And spend less green doing it!
Written by Natalie Ermann Russell
Building an eco-friendly house that doesn’t cost a fortune is something architect Allison Ewing knows a lot about. She and husband Christopher Hays run Hays & Ewing Design Studio in Charlottesville, Va. They created several sustainable houses for low-income residents through the non-profit organization Habitat for Humanity, which provides affordable housing to families in need. And because these homes are designed with efficiency in mind, utility bills are much lower, making them economical, too.
We asked Ewing to share practical, budget-friendly ways to improve your home’s efficiency and carbon footprint:
Caulk your windows.
By preventing your house from letting air get in and out (aka “improving your envelope”), you can make a huge difference in electricity bills — by at least 10%. All you need is a $5 tube of caulk to seal siding cracks and fill in around windows and any other spots where air is escaping. Look for a type that’s suited to the materials you’ll be applying it to (vinyl, wood) as well as your climate (humid, dry), and opt for a formulation low in volatile organic compounds (VOCs), which means it’ll emit fewer potentially harmful chemicals.
Insulate your basement properly.
If you are building a new house, you can employ the latest techniques and technologies to improve the structure’s energy efficiency. For example, Ewing persuaded Habitat for Humanity to install a Superior Walls foundation system (made of precast concrete) in the basement to keep out moisture, lower energy bills and maintain good air quality. “The Superior Walls system is only marginally more expensive than a poured foundation wall system but provides insulation integral to the system,” she says. “This all falls under good envelope design.”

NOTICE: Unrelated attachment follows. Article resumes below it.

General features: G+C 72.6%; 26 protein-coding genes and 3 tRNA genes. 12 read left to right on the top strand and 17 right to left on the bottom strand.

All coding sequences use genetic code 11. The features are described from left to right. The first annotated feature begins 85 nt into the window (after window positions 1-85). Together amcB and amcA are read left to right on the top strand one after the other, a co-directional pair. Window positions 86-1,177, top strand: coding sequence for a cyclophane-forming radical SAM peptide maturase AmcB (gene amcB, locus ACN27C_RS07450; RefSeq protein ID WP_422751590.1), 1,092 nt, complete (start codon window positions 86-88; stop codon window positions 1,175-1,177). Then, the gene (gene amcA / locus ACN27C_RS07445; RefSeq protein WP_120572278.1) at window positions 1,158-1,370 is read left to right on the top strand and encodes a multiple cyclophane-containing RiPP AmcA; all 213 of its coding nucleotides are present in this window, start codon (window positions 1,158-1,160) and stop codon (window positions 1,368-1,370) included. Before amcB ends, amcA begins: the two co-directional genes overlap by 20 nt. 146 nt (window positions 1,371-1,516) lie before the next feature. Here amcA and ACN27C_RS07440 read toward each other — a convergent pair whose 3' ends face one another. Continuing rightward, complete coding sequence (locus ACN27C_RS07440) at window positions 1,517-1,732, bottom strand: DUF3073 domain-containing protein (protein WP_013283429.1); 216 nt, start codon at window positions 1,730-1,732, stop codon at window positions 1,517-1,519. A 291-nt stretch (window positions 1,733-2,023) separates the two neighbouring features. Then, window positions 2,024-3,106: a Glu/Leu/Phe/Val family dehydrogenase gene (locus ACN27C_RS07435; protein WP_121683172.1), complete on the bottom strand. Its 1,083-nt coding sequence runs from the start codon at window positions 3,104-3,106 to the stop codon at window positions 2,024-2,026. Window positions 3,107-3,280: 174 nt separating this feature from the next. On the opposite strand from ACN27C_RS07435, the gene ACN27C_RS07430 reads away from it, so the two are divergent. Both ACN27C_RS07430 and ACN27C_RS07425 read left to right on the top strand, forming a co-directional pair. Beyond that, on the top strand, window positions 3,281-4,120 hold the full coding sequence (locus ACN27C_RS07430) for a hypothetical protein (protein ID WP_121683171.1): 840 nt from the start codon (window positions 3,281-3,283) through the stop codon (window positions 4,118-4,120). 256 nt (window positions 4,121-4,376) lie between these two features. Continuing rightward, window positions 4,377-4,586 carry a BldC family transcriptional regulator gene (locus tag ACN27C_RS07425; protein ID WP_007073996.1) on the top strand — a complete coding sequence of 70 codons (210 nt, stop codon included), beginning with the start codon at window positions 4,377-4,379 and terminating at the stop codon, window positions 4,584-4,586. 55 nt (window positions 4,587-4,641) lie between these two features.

Plant a rain garden.
Wetland plants such as cattails and irises, which cost less than $10, actually filter out pollutants from rainwater, keeping those toxins from making the journey into local waterways. These plants also reduce erosion by slowing down the rainwater as it travels through the ground. However, this type of garden isn’t appropriate for arid environments, where rainfall totals are low. Instead, opt to xeriscape, a water-conserving landscape technique that relies on native and drought-tolerant plants that don’t require irrigation.
Buy wood “shorts.”
Reclaimed wood flooring can be costly. But you can save a bundle if you buy “shorts,” which are cheaper because they’re shorter than the standard length and often are discarded. You also could choose “character-grade” wood. “It’s knotty, with a lot more variation in color,” Ewing says. Another option: Use pieces in random widths and lengths. Once they are stained the same color, they will have a nice, cohesive look.
Use trees strategically.
Plant deciduous trees or large bushes on the south side of your home to provide shade in the summer (cutting your air-conditioning bill) and to let in sun during the winter (cutting your heating bill). Although the cost depends on the types and quality of trees or bushes you plant, you can expect to spend at least $100 for each. The south side is key because that’s where most of the sunlight comes in during the day.